This isn't quite so critical if you're hiring a band, because there you can talk to any one of the musicians to say things like "Last call for alcohol" or "We'd like you to play such-and-such", and the rest of the musicians will cover for him in that brief moment. When you're dealing with a DJ, he doesn't have to worry about being interrupted because it's not going to affect the performance of the artists whose recordings he's playing. But when you're dealing with me as a solo performer, I don't have anyone to back me up, and in situations like this, this guideline is crucial.

I went to a science fiction convention in the summer of 1994, where actor Marc Alaimo (perhaps best known as Gul Dukat on Star Trek: Deep Space Nine) was one of the guests. He said something that has made an incredible difference in the quality of my performance.

Now, before I tell you what it was, I'll tell you why it has made such an incredible difference. Two weeks after the convention, I got a last-minute call to play the organ at a wedding that would take place that coming Saturday. (I was replacing another musician who had bowed out.) A day or so afterward, my mom got a call from her family in the eastern townships of Quebec—they live in the Montmagny-St. Jean Port Joli area, east of Quebec City but close to the Quebec-Maine border—in which she learned that her oldest sister had died. As it turned out, the wedding and the funeral were to take place in back-to-back time slots, in locations a six-hour drive apart. Obviously I couldn't both play the wedding and attend the funeral, so I decided to stay home and do the wedding. Though I was happy for the bride and groom, I had some understandable difficulty keeping my focus on the quality of my performance. The incredible difference came when I remembered what Marc Alaimo had said at the convention: "People are paying you to entertain them, so don't screw around with the performance."

Truer words were never spoken. I believe that saved my performance from becoming a total artistic disaster. Since then I've come to realize that there is no logistical difference between playing to entertain people and playing to help people worship God, and that there is therefore no differences in the professional responsibilities involved between the two. While a church service, regardless of its nature, is not meant to entertain people, the outcome should instead be to maximize the spiritual impact, and the better a musician performs, the higher the spiritual impact. As a result, I've always tried to make sure that my performance is the absolute best it can be, and that I come across as the type of journeyman professional I talked about above in guideline #1.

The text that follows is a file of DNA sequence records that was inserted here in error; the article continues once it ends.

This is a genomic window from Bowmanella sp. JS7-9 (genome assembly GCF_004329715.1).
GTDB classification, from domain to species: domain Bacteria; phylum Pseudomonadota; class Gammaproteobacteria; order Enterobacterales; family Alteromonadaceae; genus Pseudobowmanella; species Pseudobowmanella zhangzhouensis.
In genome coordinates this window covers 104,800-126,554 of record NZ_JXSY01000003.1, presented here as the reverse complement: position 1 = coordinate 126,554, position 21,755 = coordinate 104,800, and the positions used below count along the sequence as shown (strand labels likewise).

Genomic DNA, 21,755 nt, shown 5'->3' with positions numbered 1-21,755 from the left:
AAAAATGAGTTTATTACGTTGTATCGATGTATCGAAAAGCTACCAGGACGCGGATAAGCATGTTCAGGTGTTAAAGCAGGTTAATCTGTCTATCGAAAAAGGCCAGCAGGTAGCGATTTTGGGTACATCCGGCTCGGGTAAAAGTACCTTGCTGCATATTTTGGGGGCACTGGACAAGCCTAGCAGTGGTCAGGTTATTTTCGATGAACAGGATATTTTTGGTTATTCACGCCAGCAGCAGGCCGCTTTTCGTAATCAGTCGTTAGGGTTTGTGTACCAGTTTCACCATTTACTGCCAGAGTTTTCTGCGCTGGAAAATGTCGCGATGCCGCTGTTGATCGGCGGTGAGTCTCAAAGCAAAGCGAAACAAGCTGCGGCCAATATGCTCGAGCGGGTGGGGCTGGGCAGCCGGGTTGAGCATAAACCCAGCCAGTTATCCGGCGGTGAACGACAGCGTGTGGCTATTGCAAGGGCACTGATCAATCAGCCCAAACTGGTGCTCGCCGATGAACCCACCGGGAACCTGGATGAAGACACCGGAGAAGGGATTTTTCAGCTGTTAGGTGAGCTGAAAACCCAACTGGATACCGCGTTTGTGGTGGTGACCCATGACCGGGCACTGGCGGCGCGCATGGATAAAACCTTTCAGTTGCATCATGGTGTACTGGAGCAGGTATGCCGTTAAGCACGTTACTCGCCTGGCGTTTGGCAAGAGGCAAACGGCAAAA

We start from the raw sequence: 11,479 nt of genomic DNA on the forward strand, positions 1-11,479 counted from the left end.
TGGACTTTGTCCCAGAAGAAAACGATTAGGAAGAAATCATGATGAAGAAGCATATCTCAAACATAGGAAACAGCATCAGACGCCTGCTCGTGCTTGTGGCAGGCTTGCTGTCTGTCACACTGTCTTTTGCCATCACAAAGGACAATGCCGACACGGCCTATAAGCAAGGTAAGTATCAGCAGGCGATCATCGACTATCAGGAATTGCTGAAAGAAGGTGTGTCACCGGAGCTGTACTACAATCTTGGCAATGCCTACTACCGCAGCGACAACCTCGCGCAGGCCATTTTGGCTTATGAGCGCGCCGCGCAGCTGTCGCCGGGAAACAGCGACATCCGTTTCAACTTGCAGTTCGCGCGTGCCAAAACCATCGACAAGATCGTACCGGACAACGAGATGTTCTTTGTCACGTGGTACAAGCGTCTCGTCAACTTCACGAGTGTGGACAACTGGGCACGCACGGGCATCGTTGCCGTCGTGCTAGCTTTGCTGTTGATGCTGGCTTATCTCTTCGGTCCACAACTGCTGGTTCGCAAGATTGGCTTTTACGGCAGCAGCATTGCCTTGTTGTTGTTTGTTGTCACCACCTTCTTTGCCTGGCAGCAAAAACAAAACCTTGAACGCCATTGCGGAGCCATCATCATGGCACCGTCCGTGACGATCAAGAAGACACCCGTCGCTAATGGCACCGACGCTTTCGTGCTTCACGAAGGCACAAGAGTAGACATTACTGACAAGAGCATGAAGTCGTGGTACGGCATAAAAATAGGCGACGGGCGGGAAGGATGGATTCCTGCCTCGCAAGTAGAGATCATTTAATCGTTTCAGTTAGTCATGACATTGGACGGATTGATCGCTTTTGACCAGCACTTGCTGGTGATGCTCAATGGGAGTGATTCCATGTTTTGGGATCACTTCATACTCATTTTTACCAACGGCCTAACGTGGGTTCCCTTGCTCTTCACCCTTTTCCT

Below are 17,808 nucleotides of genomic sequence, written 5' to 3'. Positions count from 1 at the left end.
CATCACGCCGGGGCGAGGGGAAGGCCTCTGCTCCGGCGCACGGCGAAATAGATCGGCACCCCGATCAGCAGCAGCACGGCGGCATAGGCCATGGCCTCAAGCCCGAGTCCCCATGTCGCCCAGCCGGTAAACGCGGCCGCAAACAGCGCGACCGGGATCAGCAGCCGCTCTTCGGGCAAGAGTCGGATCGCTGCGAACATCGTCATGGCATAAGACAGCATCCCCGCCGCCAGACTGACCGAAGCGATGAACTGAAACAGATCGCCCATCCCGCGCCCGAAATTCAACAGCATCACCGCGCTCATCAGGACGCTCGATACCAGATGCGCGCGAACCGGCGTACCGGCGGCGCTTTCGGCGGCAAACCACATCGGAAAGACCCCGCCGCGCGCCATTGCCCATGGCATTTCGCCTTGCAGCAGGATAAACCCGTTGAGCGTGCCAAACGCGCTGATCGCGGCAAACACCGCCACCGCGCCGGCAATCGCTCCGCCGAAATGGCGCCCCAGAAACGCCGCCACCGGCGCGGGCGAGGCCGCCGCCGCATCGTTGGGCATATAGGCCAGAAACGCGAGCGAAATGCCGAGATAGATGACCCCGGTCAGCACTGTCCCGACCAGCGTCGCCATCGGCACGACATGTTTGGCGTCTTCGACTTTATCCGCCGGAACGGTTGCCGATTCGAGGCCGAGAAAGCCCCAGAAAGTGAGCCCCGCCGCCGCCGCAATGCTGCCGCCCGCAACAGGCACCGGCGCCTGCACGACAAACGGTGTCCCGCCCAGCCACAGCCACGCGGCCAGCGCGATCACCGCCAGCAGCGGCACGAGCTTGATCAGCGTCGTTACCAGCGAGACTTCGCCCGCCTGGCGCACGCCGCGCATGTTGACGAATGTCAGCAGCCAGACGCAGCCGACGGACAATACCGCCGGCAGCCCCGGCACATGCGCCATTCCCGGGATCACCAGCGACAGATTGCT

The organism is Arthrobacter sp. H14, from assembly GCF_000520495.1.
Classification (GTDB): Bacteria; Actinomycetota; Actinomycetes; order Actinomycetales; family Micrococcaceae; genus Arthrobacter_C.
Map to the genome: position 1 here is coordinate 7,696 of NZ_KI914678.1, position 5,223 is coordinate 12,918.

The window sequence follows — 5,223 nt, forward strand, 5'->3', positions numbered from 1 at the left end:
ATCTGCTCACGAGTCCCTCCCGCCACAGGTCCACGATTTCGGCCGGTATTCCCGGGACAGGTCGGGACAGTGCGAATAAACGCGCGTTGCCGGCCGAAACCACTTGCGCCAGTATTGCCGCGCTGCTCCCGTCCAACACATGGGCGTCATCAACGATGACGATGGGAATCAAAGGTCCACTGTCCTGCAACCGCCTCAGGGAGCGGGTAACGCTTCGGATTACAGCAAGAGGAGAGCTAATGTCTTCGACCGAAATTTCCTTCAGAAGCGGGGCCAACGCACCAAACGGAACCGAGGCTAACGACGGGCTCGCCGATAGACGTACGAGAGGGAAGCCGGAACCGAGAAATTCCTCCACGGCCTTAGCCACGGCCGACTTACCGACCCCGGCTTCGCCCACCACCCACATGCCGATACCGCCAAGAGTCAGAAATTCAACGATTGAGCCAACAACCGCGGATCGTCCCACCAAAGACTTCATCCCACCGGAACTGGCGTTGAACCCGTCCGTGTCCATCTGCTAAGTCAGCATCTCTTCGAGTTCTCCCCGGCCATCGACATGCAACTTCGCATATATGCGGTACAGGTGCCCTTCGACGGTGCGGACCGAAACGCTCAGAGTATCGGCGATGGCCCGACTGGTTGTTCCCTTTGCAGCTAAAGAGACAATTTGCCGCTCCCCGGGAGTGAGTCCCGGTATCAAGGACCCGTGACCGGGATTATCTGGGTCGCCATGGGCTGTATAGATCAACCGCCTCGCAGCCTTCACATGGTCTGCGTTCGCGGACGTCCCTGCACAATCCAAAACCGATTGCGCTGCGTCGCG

And there's one primary way I do that. If you're playing music, you could read from a music score all day long, observing all the changes in volume, tempo, and so on, but you don't really have to refer to the music if you're super-familiar with it. Though I can read music, I prefer not to because the arrangements presented there have a tendency to lock you into someone else's approach to the tune. You can easily get by if all you have is a set of chord progressions and the melody. I believe that a large part of the performance has to come from inside you, and that is an ability you already have. It's not something that a music teacher can give you. It's something that hopefully he can awaken within you.

Let me give you an example. Have you ever seen the movie Mr. Holland's Opus? There's a scene in it that really demonstrates this concept. There's this girl in the movie who is learning to play the clarinet, and she's been trying and trying and trying and never succeeded at the level she wanted to. Eventually she tells Mr. Holland that she's giving up the clarinet. Holland asks her what she likes most about herself, and she says it's her hair because it reminds her dad of a sunset. Holland says, "Play the sunset." And she does, surprising herself with the improvement in her performance.

One of the things Anthony Robbins teaches over and over again is that human beings do things for two reasons: to avoid pain and gain pleasure. When you focus on how doing something will be painful, you're not as effective at that task as you would be if you were focusing on how doing that thing would be pleasurable. The girl was associating pain to playing the clarinet. All Holland had to do was get her to associate pleasure to the process, and that immediately changed her emotional state and thus her playing.

A large part of the reason why I got good at what I do is that I saw music as a form of escape. As a child growing up with Asperger's at a time before it was publicly known to be a thing, and long before I was aware I had it, I incurred psychological pain on an almost-daily basis, mostly at the hands of other kids my age. Around the time I entered high school, I was also taking one-on-one lessons in jazz and improvisation, and in high school I finally had a level of freedom that I hadn't had before: to improvise on the pianos there any time I could. In this way, I was avoiding the psychological pain inflicted upon me by the bullies and gaining pleasure through doing something I absolutely love to do.